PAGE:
During the peak of the Cold War, particularly during the 1950s, communists and communism were constituted the hobgoblins that haunted Western consciousness and anyone professing positive opinions towards the political philosophies of Karl Marx and Friedrich Engels were immediately tarred with the communist brush and viewed with suspicion and censure. Nevertheless, the philosophy of historical materialism that both Engels and Marx espoused became very influential to the thought of the Western world, in addition to inspiring the revolutions that shook Russia and China. The following examination of this philosophy will, first of all, offer an overview of the basic tenets of this philosophy and then consider to what extent the legal histories
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Engels, in his texts The Origin of the Family, Private Property and the State and also in his Letters on Historical Materialism, argues that when humanity was in a state of barbarism, individuals were concerned with producing only to meet their own survival needs; however, as societies formed and progressed, surpluses of food were produced and this led the development of the strategy of division of labor, with rural peoples providing the food supply and city-dwellers focusing on producing handicrafts and products (Engels Origin 151). The basic ideas of historical materialism are that, first of all, human civilization is founded on the nature of a population works to provide the necessities of life. To do this, they develop a division of labor that serves to create social classes that relate to the means of production, which is based on property ownership and results in some individuals living due to the labor of others. The social classes, which are dependent on the mode of product, evolves over time with a dominant class being displaced by a new emerging class, which takes over the means of production, thereby liberating the working class from domination.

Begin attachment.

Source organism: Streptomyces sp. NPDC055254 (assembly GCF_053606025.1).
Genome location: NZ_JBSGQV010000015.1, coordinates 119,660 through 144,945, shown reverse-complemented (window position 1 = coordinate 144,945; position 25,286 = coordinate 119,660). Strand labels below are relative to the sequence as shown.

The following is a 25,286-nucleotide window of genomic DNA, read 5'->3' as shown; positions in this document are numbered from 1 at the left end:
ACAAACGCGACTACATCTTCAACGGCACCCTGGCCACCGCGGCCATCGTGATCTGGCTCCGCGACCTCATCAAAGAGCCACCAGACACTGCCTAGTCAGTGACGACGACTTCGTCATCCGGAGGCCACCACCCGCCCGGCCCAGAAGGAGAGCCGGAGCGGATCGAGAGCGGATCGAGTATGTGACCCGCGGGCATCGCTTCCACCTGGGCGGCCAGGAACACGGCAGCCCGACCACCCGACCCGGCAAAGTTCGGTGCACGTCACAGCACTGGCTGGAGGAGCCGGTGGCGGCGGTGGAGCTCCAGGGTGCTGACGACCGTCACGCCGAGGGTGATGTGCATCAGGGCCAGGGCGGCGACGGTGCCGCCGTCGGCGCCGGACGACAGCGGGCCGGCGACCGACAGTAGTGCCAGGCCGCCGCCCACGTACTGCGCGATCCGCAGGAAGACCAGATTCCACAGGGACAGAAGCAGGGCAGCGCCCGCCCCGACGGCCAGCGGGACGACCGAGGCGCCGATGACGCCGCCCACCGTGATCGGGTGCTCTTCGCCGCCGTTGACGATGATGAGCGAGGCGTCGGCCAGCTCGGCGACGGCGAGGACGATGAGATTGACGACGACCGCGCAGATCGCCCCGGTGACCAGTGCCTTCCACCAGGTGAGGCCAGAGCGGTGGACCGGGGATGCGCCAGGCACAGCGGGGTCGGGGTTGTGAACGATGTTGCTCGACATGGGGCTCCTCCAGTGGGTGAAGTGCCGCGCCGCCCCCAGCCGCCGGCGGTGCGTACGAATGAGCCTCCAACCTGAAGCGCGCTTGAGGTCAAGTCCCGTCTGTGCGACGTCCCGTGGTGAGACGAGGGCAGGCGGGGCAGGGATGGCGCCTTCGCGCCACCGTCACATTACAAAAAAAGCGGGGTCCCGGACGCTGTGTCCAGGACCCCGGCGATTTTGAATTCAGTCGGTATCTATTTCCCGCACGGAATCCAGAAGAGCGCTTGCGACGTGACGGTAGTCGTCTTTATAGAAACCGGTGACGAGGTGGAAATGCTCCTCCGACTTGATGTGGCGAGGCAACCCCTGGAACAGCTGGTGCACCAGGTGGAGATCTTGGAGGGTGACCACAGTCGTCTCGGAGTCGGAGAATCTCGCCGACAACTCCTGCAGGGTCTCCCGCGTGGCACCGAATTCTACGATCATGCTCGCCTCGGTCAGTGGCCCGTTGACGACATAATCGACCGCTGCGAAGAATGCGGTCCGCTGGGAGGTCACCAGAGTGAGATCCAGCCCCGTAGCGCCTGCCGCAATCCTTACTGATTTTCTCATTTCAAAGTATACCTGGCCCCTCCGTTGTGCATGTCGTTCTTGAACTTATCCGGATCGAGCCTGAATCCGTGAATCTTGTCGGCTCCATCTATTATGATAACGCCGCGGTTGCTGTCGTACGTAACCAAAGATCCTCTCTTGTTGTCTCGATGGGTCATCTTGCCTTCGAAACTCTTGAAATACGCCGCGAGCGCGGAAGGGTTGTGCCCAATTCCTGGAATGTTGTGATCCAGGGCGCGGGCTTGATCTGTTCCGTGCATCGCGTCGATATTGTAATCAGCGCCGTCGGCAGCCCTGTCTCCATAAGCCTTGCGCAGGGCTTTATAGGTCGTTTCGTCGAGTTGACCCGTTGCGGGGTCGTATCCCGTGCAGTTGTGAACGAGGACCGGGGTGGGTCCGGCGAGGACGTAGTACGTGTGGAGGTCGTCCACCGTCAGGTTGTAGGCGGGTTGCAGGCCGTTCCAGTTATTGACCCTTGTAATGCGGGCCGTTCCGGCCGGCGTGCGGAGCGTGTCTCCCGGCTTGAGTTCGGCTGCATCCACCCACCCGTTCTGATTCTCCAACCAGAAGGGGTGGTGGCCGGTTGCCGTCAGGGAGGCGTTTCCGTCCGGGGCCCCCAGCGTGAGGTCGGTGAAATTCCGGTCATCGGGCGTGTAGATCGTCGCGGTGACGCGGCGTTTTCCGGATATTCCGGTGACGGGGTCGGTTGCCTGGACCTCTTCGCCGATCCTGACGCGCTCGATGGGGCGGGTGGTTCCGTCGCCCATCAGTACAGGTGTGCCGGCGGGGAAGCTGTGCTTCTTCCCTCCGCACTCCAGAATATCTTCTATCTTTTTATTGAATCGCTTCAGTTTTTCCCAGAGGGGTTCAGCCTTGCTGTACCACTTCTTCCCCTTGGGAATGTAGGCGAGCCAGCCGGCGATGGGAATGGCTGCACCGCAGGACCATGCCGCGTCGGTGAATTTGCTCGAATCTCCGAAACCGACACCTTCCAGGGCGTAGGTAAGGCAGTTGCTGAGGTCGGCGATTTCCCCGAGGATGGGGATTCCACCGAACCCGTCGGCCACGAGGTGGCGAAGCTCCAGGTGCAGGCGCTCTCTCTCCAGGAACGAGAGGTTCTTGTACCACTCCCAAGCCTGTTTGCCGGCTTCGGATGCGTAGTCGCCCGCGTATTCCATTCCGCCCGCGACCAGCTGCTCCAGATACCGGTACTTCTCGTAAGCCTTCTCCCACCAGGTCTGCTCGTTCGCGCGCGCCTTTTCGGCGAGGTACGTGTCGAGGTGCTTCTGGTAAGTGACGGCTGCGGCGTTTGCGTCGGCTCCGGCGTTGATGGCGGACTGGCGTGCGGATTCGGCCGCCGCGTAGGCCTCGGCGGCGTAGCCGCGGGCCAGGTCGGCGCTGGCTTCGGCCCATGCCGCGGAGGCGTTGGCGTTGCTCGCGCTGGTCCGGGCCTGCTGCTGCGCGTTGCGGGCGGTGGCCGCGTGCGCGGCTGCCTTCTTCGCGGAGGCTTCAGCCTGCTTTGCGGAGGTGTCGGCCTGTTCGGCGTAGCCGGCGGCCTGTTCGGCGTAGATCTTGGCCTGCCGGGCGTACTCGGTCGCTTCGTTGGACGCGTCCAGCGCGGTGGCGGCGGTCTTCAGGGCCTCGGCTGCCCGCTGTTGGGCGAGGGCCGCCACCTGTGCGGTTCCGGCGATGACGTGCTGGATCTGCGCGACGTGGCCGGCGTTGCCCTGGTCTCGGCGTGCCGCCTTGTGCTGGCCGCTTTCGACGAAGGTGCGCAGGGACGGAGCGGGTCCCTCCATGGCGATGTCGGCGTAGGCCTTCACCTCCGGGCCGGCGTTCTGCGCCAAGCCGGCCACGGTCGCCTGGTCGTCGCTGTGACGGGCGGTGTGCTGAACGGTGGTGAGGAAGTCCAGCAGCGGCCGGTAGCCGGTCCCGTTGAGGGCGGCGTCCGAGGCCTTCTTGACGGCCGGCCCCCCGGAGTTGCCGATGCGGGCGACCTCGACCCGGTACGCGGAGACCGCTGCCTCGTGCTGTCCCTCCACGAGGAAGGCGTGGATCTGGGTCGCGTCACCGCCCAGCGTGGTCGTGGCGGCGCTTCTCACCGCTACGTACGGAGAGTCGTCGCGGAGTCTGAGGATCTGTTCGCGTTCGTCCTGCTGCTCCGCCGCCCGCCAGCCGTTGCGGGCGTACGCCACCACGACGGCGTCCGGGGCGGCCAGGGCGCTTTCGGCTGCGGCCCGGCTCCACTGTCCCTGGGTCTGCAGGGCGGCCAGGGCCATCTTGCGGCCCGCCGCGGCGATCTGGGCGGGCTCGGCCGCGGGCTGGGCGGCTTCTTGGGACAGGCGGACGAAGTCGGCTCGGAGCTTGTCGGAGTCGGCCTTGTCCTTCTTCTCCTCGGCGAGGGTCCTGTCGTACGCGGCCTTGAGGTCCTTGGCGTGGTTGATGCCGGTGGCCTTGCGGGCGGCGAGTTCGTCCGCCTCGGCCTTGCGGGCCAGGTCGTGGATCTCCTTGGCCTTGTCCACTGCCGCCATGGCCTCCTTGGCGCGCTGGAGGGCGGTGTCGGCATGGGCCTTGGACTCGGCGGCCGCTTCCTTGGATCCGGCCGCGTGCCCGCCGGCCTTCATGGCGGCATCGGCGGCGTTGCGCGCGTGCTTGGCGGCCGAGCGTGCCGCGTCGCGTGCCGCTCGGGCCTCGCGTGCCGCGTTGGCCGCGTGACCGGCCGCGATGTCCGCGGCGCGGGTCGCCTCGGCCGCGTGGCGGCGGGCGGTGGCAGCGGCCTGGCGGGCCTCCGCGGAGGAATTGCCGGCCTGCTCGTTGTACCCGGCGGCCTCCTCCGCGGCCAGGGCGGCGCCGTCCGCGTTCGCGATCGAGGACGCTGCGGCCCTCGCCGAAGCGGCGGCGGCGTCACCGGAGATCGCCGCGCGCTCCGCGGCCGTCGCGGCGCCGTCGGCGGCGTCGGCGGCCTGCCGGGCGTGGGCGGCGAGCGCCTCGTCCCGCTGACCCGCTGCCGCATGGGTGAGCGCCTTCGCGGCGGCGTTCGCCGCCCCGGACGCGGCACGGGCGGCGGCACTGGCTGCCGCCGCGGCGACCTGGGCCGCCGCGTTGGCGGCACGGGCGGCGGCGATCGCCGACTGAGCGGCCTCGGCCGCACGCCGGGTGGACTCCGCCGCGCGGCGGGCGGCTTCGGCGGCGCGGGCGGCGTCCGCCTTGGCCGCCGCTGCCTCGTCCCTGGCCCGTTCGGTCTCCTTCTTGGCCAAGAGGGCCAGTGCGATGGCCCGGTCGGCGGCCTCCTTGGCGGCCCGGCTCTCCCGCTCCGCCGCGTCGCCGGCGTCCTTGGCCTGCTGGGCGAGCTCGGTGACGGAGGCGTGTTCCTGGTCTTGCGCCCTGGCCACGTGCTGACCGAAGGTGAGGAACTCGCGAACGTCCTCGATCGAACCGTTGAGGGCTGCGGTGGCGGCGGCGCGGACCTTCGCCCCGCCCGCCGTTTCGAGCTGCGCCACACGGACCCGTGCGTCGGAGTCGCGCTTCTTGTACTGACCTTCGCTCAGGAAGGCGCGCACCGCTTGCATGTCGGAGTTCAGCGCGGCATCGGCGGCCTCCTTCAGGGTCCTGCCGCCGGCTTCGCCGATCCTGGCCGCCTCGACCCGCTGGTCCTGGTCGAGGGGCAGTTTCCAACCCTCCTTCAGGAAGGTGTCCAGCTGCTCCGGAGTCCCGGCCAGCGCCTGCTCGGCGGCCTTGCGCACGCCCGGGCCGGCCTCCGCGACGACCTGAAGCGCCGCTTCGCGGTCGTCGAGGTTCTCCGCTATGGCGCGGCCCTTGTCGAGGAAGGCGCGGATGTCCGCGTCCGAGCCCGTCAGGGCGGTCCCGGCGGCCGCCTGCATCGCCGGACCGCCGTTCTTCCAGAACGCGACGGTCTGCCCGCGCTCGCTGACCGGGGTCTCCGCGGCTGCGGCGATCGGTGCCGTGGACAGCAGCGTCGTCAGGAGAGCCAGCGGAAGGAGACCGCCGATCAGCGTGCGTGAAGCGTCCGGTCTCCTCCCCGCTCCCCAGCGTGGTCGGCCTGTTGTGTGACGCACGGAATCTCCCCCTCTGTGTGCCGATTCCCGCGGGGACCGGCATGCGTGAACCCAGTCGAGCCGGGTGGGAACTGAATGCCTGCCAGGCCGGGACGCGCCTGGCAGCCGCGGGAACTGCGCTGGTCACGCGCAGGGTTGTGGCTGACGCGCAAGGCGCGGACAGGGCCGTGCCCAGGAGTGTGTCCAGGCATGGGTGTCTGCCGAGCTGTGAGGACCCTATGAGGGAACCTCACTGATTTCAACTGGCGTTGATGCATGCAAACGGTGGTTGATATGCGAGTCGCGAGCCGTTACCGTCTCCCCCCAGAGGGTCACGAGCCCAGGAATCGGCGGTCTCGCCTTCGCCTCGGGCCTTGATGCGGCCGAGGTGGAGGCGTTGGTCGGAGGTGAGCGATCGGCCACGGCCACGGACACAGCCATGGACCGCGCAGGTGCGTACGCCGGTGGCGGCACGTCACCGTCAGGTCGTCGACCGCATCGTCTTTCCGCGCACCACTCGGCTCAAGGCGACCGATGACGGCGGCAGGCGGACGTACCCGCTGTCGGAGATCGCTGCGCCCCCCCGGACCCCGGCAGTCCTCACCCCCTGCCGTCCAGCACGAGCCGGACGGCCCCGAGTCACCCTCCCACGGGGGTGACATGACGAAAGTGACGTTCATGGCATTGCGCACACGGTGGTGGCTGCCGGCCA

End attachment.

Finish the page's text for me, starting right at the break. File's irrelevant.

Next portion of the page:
Consistency, inconsistency in European, American legal traditions
In general, the laws of both Europe and the US, over the course of the last century, reflect a growing sense of responsibility for the welfare and safety of their entire